The Art of Wearing a Trench Coat by Sergi Pàmies

Author:  Sergi Pàmies
Translator: Adrian Nathan West

The cover to The Art of Wearing a Trench Coat by Sergi PàmiesNew York. Other Press. 2021. 128 pages.

IN A RECENT INTERVIEW in La Vanguardia, Catalan author Sergi Pàmies remarks that “we are fiction and reality at the same time.” Accordingly, the narrators of the thirteen stories in The Art of Wearing a Trench Coat are more or less autobiographical: usually unnamed first-person (singular and plural), occasionally second- or even a cinematic third-person, but all discernible avatars for their author. In one story, we are told his mother was fond of saying that “the advantage of being a writer was that everything that happened to you could be turned into literature,” a truism he comes to admire as a “particular method of getting by.” This could be considered the book’s modus operandi, transforming sundry quirks of everyday life into occasions for insightful meditations on the intimate subjects of middle age: growing older, losing your parents, going through a divorce, and raising children.

Pàmies is a popular writer in Spain, where he is a fixture in radio, television, and print and has written a number of award-winning story collections and novels. He comes with a storied pedigree: his parents, writer and activist Teresa Pàmies and Communist politician Gregorio López Raimundo, were noted figures in the anti-Franco resistance, and Pàmies was born during their years of exile in Paris. The backdrop to these stories, familiar to native readers, is the sociopolitical strife spanning twentieth-century Spain: the forty-year Francoist regime, the difficult transition to democracy predicated on the state-mandated suppression of memory, the eventual and ongoing reckoning with the past, not to mention the attendant struggle for Catalan independence.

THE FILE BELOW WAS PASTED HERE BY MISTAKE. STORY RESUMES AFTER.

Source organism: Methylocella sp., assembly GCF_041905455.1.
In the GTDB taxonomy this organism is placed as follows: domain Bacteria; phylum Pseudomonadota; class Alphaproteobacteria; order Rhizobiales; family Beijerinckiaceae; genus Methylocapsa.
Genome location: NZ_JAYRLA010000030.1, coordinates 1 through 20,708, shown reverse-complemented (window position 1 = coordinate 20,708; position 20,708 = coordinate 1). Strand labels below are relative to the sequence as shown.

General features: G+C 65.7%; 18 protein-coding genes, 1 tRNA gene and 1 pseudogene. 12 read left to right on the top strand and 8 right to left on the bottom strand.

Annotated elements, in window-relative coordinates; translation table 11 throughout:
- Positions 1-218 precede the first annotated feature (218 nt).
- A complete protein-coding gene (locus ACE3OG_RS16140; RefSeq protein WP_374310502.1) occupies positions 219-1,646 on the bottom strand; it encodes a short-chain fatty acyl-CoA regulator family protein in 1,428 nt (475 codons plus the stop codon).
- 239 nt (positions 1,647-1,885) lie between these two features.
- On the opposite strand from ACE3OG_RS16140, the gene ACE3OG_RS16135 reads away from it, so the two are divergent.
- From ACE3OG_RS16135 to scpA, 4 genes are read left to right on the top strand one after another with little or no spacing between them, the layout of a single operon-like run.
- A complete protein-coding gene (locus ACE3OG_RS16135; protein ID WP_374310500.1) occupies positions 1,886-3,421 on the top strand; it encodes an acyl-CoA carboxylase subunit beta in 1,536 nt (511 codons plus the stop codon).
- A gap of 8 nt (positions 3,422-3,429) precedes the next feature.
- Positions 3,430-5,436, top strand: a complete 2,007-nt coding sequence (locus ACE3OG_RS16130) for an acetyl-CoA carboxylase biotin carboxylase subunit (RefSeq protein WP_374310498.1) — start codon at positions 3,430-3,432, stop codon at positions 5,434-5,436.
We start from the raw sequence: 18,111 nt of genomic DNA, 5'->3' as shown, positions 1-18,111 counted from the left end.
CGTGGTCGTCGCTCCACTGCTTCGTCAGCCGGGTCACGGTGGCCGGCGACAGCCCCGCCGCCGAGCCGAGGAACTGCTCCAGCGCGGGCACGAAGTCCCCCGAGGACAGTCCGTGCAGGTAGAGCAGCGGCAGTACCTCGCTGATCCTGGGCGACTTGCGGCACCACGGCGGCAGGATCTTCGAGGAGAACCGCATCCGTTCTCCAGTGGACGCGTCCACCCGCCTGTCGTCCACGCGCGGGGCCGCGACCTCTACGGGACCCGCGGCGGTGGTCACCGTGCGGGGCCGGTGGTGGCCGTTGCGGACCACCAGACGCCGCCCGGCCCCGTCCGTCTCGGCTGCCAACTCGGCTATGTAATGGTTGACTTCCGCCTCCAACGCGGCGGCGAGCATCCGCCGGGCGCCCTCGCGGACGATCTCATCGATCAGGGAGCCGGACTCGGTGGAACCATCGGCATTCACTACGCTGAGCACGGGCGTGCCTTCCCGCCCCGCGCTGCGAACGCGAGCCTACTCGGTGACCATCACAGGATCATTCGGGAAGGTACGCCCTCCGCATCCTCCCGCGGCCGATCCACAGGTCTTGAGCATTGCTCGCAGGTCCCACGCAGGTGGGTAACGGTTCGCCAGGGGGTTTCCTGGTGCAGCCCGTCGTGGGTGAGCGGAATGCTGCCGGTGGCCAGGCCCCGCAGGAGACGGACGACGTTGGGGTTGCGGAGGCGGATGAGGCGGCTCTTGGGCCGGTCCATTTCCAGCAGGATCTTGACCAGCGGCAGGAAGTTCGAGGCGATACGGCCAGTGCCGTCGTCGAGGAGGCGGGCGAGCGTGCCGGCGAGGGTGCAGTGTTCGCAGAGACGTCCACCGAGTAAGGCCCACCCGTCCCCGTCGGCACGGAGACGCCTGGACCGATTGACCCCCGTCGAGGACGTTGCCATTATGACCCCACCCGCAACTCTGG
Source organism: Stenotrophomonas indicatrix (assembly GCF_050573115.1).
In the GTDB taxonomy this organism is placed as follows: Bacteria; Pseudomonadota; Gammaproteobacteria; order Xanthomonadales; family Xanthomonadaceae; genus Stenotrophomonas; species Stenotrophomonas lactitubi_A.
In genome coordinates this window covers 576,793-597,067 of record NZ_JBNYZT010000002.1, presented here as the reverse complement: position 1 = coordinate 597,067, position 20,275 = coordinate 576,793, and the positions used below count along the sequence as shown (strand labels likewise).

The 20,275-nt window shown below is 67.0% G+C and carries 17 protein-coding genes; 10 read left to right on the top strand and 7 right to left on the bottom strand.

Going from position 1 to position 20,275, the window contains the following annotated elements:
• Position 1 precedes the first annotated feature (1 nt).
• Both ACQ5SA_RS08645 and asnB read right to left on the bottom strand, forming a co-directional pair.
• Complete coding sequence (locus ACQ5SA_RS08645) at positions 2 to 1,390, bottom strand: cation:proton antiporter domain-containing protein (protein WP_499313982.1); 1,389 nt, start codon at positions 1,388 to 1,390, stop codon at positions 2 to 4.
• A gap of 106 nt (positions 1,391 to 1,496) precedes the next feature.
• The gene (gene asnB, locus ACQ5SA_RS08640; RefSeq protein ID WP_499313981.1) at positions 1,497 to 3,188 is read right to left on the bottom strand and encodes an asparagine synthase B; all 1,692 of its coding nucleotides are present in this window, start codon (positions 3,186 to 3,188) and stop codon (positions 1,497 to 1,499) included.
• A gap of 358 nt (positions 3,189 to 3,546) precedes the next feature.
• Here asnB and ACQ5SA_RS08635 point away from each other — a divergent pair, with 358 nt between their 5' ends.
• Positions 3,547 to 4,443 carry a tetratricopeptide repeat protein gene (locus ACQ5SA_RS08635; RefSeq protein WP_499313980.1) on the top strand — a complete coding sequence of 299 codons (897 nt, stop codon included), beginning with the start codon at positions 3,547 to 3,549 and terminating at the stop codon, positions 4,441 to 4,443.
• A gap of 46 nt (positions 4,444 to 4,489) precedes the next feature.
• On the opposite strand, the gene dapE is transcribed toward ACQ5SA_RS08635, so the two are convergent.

This history is distilled into the details and vicissitudes of family life. In the remembrance “Father-Son Christmas Carol,” beautifully framed in terms of nostalgia as a form of archaeological excavation, Pàmies’s usually absent father momentarily relaxes his commitment to communist thrift to take his son to pick out a present for his Christmas wish list, only to inadvertently confirm the nonexistence of that outsized childhood myth, Santa Claus. In contrast to the “ideological intrusions” that mark his own upbringing, Pàmies wholeheartedly embraces normalcy for his own children, of a generation “not forced to live with the same historical intensity as their ancestors.”

The keystone story, “I’m No One to Be Giving You Advice,” from which the book draws its title, begins with the startling adolescent fantasy of being the son of Jorge Semprún (Semprún, the dissident exile, socialist politician, Buchenwald survivor, and writer who insisted on the power of fiction to explore historical truth, and also a friend of Pàmies’s parents). This almost essayistic piece traces the wane and wax of paternal idolatry, whose progression marks the narrator’s coming of age. What unites the role models in young Pàmies’s life is the polysemic figure of the trench coat, when worn best conveying a masculine confidence that he can never seem to adopt. Instead, our avowedly average antihero, beset by ailments and pudge and hang-ups, accedes that although his father’s coat may never quite fit him, he can wear it nonetheless. Self-awareness, in Pàmies’s book, is a form of morality too.

Pàmies repeatedly reminds us of his own lack of elegance, especially in the stories about the decline of his marriage. Yet in all this, The Art of Wearing a Trench Coat is suffused with a quiet humor, mostly in the form of irony and endearing self-deprecation: “Generally speaking, a union of two people evinces a clear disparity in beauty, status, or intelligence. I fell short in all three.” Pàmies’s lilting approach recalls the dialectical quality described as “lightness” by Italo Calvino in Six Memos for the Next Millennium: writing that makes use of elements which resist the gravitational pull of the raw material of reality in order to better represent it. Translator Adrian Nathan West, a stylist of the first order, performs a similar operation in his transformation of the text from Catalan to English, delivering lean and pithy prose that brings these broody vignettes just the right touch of levity.

Jamie Richards

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